Kicking and Screaming - Artful Communication

Inflicting bodily harm on your co-workers is not the right way to go about interacting with them, but there are times when a bit more verbal force could go a long way in the discussion. At other times, forceful words just lead to absolute disaster. Communication truly is an art form.

This is one lesson I learned the hard way early on in my career. I was 6 months into my first job out of college, working hard and learning new things every day. The lead developer and I were working on a project for a high profile client and we were having some trouble with how QA was looking at the project. We were getting a lot of issues back from them that didn’t line up with the documents that we built the application from.

My lead and I went over to one member of the QA team and started to tell her what was going on, and why it wasn’t acceptable. Our discussion quickly turned into an argument, with nobody taking the time to wait and hear what the others had to say. This went on, got more heated, and ended up with this lady breaking into tears.

Needless to say we felt bad. Awful, really. We apologized and tried to patch the damage that was done, dropping the issue altogether. It never did get resolved on that project.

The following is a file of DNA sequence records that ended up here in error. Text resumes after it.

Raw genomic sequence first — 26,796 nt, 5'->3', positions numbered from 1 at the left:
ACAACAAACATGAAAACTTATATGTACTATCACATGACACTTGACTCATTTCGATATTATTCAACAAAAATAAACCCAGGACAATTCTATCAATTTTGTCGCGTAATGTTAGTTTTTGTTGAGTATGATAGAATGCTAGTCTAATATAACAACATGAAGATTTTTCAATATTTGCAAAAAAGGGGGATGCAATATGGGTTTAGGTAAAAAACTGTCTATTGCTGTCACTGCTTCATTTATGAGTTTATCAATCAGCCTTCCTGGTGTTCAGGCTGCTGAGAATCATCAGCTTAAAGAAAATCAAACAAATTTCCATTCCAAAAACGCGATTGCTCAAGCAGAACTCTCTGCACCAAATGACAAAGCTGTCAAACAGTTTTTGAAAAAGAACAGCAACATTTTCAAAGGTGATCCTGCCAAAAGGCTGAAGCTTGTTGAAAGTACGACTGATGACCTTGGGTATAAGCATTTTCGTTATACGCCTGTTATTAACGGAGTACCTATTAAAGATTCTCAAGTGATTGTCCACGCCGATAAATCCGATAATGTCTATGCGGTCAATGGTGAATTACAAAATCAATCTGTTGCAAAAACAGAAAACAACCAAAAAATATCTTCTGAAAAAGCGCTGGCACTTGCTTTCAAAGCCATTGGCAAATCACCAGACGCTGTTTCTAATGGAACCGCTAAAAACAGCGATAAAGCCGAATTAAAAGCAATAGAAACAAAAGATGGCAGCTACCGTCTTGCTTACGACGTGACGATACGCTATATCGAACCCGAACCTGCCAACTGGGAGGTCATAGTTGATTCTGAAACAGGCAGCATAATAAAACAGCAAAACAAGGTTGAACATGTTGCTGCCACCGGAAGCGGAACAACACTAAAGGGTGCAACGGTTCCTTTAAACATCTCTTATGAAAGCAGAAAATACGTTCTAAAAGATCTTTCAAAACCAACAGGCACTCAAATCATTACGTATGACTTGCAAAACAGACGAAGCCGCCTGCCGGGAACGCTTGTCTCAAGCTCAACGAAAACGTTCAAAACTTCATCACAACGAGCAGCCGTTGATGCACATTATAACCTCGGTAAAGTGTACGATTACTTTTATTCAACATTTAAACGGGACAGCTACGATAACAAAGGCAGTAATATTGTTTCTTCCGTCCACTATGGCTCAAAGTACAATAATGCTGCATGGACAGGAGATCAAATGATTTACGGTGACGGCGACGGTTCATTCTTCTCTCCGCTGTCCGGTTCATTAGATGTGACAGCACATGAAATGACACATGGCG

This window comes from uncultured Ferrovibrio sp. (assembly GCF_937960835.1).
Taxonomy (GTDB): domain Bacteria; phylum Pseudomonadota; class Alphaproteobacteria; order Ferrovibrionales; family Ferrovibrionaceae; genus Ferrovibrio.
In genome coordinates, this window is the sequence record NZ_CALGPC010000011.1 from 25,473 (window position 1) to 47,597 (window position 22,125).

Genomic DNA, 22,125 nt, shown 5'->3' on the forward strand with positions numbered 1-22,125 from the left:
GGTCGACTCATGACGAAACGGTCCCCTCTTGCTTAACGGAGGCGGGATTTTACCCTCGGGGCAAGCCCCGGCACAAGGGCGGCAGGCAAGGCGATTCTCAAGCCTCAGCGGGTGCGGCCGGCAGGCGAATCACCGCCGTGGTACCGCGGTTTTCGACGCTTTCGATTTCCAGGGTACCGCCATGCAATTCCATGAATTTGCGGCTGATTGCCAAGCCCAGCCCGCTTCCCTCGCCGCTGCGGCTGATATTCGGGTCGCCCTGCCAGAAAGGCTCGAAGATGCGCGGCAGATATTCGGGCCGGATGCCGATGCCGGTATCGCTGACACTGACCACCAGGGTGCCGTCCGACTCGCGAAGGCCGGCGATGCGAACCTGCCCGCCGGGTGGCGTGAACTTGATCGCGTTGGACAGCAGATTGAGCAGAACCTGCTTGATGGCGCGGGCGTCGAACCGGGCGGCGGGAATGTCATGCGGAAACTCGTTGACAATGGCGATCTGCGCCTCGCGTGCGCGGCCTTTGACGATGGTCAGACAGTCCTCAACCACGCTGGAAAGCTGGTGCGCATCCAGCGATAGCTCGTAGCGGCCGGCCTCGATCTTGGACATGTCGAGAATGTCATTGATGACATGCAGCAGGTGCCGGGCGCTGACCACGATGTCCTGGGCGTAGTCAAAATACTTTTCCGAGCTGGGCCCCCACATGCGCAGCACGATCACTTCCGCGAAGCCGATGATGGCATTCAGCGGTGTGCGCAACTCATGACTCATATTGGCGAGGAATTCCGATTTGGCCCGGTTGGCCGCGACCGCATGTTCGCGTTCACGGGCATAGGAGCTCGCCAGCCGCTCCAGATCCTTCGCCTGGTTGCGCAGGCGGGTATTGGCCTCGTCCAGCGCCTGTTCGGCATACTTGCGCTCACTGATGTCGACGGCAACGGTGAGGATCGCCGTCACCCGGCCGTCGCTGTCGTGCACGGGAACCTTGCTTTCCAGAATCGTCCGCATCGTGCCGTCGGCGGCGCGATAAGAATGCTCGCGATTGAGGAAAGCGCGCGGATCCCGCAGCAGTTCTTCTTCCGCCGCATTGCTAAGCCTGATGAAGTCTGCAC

Don’t learn how to communicate

Learn how each person needs to be communicated with. In hindsight, getting worked up was not what this lady in QA needed. She didn’t need someone raising their voice or being forceful. All she needed was for someone to patiently explain why the process that was being used was not effective for this project. A little compassion, some benefit of the doubt and decent attitude could have side-stepped this little catastrophe.

It might be best to gracious and soft-spoken with the emotional pregnant lady. However, for the cocky know-it-all you might need to use a harsher tone to make them listen and accept what you have to say. Remember, any time you communicate with someone your goal is to get your point understood by them with as little conflict and confusion as possible. Depending on the person this could completely change your delivery.

Start at the bottom

I needed to make sure that the lady from QA understood the point I was trying to make before moving on to anything else in the conversation. I started off without a foundation to build on, and it ended up costing me the quality QA that the projected needed.


Learn how to interact with different people. Sensitive people need you to be gracious; other people need a harsh word. Learn who needs what, and work to minimize and ultimately avoid conflict. Make sure your general point is clearly understood by all parties involved before you discuss the meatier items. These two things will go a long way in helping discussions around the office, reducing stress and increasing productivity. Let’s face it, nobody enjoys the typical office yelling match, or the awkwardness it can create around the office.

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